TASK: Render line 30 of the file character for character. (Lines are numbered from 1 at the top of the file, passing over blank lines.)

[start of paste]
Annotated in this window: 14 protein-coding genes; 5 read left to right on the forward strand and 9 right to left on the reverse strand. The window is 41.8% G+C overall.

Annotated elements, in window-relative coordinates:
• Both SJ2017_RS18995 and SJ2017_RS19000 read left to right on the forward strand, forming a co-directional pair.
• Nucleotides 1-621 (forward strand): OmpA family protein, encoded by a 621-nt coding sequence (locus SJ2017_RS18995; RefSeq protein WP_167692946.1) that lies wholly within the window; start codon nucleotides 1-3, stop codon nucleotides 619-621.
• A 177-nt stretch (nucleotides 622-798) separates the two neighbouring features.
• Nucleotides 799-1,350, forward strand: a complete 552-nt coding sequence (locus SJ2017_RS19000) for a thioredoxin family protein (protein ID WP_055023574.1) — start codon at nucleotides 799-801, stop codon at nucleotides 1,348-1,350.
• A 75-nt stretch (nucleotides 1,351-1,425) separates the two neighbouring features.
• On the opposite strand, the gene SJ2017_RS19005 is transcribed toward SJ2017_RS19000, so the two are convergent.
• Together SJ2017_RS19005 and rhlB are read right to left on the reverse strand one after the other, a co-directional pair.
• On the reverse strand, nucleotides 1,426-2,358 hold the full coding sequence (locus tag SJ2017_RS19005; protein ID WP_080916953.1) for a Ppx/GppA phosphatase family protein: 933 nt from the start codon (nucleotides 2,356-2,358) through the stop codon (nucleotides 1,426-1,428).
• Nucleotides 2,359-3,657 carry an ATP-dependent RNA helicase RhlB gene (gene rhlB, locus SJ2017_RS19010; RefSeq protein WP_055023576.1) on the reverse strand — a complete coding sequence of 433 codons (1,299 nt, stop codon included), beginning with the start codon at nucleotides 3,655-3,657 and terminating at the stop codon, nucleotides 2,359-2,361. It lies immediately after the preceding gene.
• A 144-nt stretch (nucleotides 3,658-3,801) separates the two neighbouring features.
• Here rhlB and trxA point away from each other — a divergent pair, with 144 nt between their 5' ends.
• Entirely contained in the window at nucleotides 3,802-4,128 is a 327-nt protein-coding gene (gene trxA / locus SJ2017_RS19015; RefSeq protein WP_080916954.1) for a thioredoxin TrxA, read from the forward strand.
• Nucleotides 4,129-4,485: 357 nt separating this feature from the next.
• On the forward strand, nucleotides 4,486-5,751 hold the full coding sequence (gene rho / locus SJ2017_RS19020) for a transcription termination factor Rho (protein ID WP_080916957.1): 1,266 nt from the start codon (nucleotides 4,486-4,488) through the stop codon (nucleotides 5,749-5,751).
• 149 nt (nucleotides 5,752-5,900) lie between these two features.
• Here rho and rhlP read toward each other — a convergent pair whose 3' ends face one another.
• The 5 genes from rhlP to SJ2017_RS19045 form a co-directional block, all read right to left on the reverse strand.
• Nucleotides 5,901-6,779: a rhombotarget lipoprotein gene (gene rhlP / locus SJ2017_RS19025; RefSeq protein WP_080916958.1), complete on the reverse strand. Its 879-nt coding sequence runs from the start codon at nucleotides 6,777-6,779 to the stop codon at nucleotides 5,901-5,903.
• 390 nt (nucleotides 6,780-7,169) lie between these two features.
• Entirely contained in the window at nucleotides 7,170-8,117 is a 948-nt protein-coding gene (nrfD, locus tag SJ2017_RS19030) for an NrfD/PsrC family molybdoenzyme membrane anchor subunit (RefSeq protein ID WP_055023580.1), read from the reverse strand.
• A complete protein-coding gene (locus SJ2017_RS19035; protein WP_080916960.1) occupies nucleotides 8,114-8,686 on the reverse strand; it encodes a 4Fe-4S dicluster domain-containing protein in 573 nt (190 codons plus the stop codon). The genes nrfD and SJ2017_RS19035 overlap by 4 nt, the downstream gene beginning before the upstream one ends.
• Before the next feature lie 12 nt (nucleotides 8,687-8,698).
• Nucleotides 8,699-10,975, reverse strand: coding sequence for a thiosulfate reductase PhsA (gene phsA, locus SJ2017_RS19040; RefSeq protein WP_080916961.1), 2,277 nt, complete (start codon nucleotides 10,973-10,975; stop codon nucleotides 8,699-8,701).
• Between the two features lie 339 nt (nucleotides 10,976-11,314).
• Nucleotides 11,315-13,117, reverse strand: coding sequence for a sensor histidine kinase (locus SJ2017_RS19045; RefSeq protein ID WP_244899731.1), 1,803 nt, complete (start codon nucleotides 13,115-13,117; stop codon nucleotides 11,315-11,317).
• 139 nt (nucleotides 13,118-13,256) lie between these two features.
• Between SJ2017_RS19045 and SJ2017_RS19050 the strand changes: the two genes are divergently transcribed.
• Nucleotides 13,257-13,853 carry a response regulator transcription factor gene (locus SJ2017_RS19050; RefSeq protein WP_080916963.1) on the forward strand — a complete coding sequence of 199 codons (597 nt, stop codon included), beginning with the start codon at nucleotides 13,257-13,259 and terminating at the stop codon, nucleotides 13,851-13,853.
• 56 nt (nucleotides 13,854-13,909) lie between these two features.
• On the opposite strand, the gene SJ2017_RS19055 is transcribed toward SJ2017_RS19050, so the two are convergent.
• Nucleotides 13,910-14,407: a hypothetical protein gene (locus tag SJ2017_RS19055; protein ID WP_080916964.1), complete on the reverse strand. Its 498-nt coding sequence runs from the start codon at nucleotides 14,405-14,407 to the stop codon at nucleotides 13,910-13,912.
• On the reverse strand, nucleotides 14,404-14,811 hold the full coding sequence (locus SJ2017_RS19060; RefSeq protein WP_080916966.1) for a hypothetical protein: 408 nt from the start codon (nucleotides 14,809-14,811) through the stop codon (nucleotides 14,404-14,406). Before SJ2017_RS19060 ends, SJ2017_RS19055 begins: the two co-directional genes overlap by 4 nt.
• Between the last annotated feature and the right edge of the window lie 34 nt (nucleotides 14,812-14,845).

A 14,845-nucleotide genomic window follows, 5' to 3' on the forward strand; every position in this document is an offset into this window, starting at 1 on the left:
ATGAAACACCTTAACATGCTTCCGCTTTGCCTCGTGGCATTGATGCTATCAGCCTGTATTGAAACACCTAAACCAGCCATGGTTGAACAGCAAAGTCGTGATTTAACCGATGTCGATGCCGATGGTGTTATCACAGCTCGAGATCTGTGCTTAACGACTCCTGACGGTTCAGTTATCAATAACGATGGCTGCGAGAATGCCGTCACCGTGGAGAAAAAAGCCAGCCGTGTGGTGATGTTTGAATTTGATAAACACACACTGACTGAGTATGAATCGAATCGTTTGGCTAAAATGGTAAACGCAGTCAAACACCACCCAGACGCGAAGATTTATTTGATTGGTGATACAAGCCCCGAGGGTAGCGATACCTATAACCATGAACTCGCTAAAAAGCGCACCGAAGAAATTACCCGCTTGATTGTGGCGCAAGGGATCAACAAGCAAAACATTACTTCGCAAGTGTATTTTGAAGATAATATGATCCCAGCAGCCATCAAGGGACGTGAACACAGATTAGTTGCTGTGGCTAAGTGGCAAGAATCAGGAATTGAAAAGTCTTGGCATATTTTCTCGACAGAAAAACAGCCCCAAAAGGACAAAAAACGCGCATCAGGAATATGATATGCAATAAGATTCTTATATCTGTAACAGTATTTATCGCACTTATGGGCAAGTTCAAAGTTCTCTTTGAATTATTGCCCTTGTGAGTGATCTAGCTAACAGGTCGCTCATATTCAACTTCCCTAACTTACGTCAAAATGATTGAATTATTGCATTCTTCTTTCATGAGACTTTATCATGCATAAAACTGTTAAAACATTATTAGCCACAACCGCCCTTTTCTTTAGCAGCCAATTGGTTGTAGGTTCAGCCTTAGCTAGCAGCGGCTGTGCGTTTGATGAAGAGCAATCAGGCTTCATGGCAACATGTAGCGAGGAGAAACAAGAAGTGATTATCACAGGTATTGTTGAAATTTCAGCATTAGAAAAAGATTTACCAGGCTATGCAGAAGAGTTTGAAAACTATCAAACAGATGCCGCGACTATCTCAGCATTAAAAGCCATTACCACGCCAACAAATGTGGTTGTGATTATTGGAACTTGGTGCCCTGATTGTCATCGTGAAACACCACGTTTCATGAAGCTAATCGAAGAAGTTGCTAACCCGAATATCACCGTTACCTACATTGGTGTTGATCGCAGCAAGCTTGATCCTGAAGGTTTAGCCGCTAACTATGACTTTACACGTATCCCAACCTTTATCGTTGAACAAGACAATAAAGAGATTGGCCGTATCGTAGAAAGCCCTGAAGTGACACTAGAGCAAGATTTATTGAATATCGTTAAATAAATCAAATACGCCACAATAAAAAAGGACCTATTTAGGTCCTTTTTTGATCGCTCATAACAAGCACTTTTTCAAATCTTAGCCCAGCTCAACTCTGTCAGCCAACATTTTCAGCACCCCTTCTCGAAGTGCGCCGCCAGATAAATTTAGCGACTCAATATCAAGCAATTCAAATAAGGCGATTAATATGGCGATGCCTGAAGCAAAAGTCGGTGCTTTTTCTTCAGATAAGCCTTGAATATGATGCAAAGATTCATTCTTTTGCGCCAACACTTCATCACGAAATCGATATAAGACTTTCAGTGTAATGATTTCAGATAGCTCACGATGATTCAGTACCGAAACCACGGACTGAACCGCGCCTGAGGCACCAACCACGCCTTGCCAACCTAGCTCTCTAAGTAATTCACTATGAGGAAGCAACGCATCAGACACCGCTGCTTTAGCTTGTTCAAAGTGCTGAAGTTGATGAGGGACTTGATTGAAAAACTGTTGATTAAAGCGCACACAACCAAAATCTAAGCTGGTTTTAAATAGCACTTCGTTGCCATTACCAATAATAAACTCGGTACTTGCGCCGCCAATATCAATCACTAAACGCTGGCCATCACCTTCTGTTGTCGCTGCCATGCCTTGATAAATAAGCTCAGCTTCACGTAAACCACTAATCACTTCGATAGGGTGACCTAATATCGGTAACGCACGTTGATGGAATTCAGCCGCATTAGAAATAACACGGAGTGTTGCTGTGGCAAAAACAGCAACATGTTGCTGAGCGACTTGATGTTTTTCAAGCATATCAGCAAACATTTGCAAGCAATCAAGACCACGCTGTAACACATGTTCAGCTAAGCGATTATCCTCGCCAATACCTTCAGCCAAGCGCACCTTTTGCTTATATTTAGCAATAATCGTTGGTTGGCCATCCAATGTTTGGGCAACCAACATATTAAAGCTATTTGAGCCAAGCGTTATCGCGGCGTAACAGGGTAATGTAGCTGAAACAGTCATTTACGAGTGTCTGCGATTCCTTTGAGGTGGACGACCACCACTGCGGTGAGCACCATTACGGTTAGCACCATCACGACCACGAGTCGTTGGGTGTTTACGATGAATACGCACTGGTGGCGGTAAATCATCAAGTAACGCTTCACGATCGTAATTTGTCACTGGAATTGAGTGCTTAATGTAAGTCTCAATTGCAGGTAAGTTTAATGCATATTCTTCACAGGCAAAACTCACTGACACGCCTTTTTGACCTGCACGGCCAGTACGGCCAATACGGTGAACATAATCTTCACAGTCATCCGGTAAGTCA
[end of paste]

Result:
• Nucleotides 13,257-13,853 carry a response regulator transcription factor gene (locus SJ2017_RS19050; RefSeq protein WP_080916963.1) on the forward strand — a complete coding sequence of 199 codons (597 nt, stop codon included), beginning with the start codon at nucleotides 13,257-13,259 and terminating at the stop codon, nucleotides 13,851-13,853.